Distribution and Spread of Multiple Aquatic Invasive Species in Northern Wisconsin

Untitled Document
Aquatic Invasive Species (AIS): Multiple Species
Project Location: Northern Highland Lakes District, Northern WI
Project Start Date: 06/2010
Expected Timeframe/Duration: 8/2015
Sponsoring Organization: UW Center for Limnology
Web Links: http://alexlatzka.weebly.com/uploads/3/7/8/1/37811921/latzka_et_al._-_2014_-_rep...
Primary Contact: Alex Latzka
Univ. of WI Trout Lake

Secondary Contact:
Project Summary:

Aquatic invasive species (AIS) are a serious issue of concern in the Northern Highland Lake District (NHLD) where lakes are dense in the landscape and recreation on lakes is an important economic activity for the area. We are investigating the distributions of different AIS in the region and predicting sites where future invasion is most likely.  The work is part of an NSF-funded project, in which we are modeling interactions among boater behavior, AIS spatial dynamics, and AIS management, and how they all relate to overall human welfare. In order to construct this bioeconomic model, it is necessary to understand AIS distributions, environmental limitations, and potential for spread. Through surveys of randomly selected lakes in the NHLD, we are attempting to develop a broad picture of where these AIS occur in the region, and how abundant they are in different lakes. These surveys include lakes with very low accessibility, which are underrepresented in existing AIS monitoring but make up a large portion of lakes in the landscape.   While some of the analyses are still being conducted, we have completed an analysis of the roles different predictors of species’ abilities to form calcium carbonate shells play in predicting their distributions.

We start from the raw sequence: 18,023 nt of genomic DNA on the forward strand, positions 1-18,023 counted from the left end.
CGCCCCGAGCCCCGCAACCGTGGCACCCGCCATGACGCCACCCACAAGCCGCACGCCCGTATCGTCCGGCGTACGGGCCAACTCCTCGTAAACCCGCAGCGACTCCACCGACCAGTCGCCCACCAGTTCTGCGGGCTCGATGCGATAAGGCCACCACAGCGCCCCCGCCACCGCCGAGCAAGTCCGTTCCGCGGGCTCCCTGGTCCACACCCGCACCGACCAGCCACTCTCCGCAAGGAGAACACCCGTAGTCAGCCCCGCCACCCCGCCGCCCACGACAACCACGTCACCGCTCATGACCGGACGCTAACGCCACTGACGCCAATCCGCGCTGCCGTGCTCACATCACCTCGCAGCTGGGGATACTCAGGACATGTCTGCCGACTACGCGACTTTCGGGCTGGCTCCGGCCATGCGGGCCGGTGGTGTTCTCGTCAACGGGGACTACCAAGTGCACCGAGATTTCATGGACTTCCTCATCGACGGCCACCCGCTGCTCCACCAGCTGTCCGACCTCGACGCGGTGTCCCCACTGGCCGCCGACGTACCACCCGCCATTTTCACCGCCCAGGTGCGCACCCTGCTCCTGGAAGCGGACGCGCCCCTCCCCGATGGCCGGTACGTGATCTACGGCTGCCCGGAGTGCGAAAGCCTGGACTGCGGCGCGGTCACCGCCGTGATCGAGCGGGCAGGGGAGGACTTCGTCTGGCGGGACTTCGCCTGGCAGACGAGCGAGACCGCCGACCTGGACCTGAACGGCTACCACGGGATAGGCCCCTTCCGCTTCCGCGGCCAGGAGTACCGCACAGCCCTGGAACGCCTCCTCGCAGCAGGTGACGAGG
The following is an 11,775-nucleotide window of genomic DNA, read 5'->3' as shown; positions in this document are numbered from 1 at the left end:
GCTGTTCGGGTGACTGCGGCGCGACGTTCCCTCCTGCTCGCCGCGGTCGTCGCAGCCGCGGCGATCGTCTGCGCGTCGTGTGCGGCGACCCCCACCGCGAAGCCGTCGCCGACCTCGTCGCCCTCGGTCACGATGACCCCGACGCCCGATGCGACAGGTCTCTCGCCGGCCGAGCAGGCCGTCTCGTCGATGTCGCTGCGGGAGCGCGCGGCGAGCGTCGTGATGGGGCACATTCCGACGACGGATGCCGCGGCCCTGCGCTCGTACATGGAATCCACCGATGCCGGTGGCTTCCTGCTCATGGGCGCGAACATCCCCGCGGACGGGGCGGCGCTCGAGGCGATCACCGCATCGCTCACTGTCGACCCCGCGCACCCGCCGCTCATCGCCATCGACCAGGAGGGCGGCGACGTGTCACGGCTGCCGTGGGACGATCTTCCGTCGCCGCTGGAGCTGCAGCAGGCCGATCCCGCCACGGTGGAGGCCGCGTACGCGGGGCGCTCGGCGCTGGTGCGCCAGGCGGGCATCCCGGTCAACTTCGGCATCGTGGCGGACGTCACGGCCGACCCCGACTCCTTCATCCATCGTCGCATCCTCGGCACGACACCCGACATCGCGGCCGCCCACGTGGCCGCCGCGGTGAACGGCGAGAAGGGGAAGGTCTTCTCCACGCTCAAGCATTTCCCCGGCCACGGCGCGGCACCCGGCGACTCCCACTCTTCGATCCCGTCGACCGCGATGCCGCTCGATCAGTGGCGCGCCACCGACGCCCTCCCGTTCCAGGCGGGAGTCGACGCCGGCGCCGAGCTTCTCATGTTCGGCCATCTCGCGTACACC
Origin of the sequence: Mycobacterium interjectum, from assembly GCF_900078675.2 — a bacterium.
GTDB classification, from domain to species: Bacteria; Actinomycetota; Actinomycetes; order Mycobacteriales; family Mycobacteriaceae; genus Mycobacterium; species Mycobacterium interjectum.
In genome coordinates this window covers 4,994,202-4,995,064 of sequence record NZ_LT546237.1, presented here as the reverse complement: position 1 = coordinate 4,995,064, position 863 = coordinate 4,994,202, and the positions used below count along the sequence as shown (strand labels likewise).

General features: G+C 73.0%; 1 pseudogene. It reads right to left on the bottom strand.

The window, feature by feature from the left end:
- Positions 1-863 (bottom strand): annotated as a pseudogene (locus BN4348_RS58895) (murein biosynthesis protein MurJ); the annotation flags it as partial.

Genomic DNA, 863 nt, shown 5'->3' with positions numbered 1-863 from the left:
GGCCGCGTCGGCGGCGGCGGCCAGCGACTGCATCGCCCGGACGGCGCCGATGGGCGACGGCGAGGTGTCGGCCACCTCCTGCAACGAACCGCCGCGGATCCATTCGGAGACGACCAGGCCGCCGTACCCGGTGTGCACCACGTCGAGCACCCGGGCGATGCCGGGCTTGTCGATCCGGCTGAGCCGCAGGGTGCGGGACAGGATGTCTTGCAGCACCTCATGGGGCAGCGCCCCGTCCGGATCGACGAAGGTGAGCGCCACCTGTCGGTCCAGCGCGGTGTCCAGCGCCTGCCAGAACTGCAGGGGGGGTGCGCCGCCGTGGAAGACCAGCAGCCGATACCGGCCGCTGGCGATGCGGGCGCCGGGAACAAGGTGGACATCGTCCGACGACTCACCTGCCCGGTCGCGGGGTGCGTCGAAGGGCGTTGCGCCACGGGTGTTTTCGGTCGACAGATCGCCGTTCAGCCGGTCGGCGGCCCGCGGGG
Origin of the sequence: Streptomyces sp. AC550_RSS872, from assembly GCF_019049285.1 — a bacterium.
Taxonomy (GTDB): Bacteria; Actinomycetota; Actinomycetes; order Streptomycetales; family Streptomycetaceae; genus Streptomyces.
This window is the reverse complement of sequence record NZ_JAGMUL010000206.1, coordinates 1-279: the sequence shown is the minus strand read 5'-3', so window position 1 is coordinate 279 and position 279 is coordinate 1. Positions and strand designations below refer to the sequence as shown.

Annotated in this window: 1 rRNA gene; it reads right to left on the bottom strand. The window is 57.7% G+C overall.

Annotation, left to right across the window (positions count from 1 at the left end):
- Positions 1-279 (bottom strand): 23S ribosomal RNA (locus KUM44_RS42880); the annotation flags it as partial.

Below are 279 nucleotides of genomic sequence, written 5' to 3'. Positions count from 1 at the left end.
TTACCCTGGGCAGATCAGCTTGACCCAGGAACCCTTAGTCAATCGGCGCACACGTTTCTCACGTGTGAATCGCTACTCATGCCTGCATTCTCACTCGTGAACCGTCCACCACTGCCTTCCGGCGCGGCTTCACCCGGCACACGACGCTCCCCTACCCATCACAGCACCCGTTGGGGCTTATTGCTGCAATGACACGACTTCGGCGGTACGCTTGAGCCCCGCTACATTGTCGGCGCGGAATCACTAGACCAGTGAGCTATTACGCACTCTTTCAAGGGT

Additionally, we have collaborated with the DNR to extend our sampling and predictions across the entire state.  Results of the combined surveys will allow us to determine how often different types of lakes are invaded by different species across the state, and how well previously existing records compare to our survey results.  Meanwhile, we are also constructing a gravity model, which uses existing data on lakes and human boater populations to predict boater movements in the region, to couple with ecological models and predict the lake-to-lake spread of different AIS. These activities should contribute valuable information to understanding invasion biology and help to facilitate optimal management. 

AIS involved in this project include: Chinese mystery snail, banded mystery snail, rusty crayfish, Eurasion watermilfoil, curlyleaf pondweed, zebra mussel, and spiny water flea.